Elizabeth Gilbert’s Committed. . .


Committed: A Skeptic Makes Peace with Marriage by Elizabeth Gilbert | LibraryThing

Gilbert, E., & Penguin Audiobooks. (2010). Committed: [a skeptic makes peace with marriage]. New York, N.Y: Penguin Audio. 9780143145752

Soon after I finished Gilbert’s Eat, Pray, Love, I wanted to know what happened with Liz since her previous memoir. Luckily, I found what Gilbert calls Eat, Pray, Love’s companion memoir in audiobook format at HCPL.

Spoiler Alert (If you anticipate reading Eat, Pray, Love, then do not read this review)

Towards the end of her previous memoir, Liz met Felipe. Felipe, a Brazilian man with Australian citizenship living in Bali, survived his own bitter divorce. So, when he and Liz began their romance, they agreed to remain monogamous without legally marrying.

Their arrangement suited both of them pretty well; Felipe would stay with Liz in various United States locales for the weeks alloted him. Then, Felipe would leave and return on the next visa. This all ended when the U.S. government denied him entry.

Confronted with the reality of legal marriage so Felipe could dwell again in U.S., Liz and Felipe find themselves on the move in Southeast Asia, awaiting Felipe’s permission. During this time, Liz delved into researching the institution of marriage. Her discovery led to this memoir.

Liz’s work is impressively thorough and exhaustive in Committed. At some points, her doubt pervaded her writing, lending to its authenticity. While I don’t agree with her on numerous points and am virtually clueless on other issues she raises, I considered this a good read.

Four Out of Five Pearls

Setting: United States, Indonesia, Southeast Asia

Song:  Modern Love – David Bowie (1983)‬‏ – YouTube

You might also like:

  • Eat, Pray, Love by Elizabeth Gilbert
  • The Namesake by Jhumpa Lahiri
  • The Awakening by Kate Chopin
  • The Feminine Mystique by Betty Friedan
  • It Takes A Nation by Rebecca Blank
  • A Doll’s House by Henrik Ibsen
  • Madame Bovary by Gustave Flaubert

 For more on Elizabeth Gilbert’s Committed. . ., check out the following:

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Top Ten Rebels In Literature (characters or authors) | The Broke and the Bookish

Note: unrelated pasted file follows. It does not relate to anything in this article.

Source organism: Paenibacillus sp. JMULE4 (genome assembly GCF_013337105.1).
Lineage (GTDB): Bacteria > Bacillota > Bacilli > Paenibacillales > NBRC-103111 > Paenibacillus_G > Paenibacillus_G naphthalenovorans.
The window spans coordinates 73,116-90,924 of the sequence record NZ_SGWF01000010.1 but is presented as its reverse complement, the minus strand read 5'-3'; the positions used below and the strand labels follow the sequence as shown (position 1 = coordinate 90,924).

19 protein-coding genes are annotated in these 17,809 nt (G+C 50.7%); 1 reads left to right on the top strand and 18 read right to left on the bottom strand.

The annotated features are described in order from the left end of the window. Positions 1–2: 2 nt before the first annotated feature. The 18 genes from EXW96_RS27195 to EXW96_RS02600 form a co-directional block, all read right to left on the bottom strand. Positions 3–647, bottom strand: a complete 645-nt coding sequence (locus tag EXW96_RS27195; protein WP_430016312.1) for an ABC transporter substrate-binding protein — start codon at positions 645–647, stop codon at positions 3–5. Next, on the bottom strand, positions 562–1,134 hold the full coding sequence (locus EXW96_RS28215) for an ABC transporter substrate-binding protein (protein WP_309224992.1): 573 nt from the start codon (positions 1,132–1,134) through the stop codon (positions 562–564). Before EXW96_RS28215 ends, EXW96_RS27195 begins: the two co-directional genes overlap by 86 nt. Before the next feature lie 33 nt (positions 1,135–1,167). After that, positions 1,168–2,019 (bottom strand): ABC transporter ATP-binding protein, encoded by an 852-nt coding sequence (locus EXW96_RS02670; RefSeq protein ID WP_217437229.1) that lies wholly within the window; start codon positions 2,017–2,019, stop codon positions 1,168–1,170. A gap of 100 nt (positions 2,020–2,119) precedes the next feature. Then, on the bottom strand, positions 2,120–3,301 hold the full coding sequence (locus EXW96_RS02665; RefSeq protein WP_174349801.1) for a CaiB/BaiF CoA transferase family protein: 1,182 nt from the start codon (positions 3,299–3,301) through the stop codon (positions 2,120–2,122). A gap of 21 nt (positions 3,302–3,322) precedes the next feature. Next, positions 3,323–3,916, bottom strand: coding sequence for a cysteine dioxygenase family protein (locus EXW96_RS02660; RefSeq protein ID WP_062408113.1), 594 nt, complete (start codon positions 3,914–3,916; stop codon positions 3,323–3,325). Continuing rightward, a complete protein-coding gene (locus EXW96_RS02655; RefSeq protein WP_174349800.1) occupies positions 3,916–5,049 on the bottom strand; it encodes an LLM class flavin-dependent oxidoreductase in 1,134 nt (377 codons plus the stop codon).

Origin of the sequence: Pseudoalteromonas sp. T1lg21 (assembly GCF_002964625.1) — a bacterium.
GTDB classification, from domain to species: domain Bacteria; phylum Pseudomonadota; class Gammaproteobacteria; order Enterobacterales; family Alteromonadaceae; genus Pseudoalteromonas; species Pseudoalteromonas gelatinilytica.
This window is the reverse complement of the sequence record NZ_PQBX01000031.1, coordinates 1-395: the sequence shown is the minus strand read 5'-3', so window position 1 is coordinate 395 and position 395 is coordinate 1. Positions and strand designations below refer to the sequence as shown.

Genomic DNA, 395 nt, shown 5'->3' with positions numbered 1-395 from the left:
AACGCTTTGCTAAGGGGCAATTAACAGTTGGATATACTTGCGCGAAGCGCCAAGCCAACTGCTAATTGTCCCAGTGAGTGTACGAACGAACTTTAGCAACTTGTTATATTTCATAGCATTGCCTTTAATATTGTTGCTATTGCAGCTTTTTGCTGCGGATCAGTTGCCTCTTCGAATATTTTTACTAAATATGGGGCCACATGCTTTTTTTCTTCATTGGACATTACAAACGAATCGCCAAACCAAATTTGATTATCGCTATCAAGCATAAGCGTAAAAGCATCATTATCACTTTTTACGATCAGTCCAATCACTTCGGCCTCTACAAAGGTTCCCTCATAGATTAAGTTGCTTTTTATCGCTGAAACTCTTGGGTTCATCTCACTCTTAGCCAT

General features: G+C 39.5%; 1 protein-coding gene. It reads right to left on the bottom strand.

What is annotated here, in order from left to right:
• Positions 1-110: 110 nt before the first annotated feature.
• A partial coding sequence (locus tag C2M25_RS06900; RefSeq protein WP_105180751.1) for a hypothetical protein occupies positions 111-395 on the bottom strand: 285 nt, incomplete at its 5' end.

Hope everyone had a great holiday! I came home last night, after a relaxing weekend on the beach, to start working on Top Ten Tuesday for today and my computer was acting all wonky..thus I could not get on it to get this ready for today.

So there will be no list from us today but I’m dropping by on my lunch break to put up the Mr. Linky real quick so you all can enjoy each other’s lists!

To see upcoming Top Ten Tuesday’s, please click HERE!

July 5: Top Ten Rebels In Literature (characters or authors) — Those people who stood up for what they believed in despite the cost of doing so.

Authors

  1. Thomas Jefferson, writer of the “Declaration of Independence”
  2. Nikos Kazantzakis, writer of The Last Temptation of Christ
  3. Marjane Satrapi, writer of Persepolis
  4. Betty Friedan, writer of The Feminine Mystique
  5. Rachel Carson, writer of Silent Spring

Characters

  1. The Mirabal sisters of Julia Alvarez’s In the Time of the Butterflies – These real-life heroines stood up for the Dominican Republic and its villainous dictator – Trujillo.
  2. Howard Roark of Ayn Rand’s The Fountainhead – Perhaps the most uncompromising rebel, Roark would do things his way only.
  3. Elizabeth McKenna of Mary Ann Shaffer and Annie Barrows’ The Guernsey Literary and Potato Peel Society – Just read the book, you’ll understand what I’m saying.
  4. Atticus Finch of Harper Lee’s To Kill a Mockingbird – See previous response.
  5. Cinna of Sue Collins’ The Hunger Games – While Katniss is obvious, Cinna was the impetus. Many others have blogged this as well.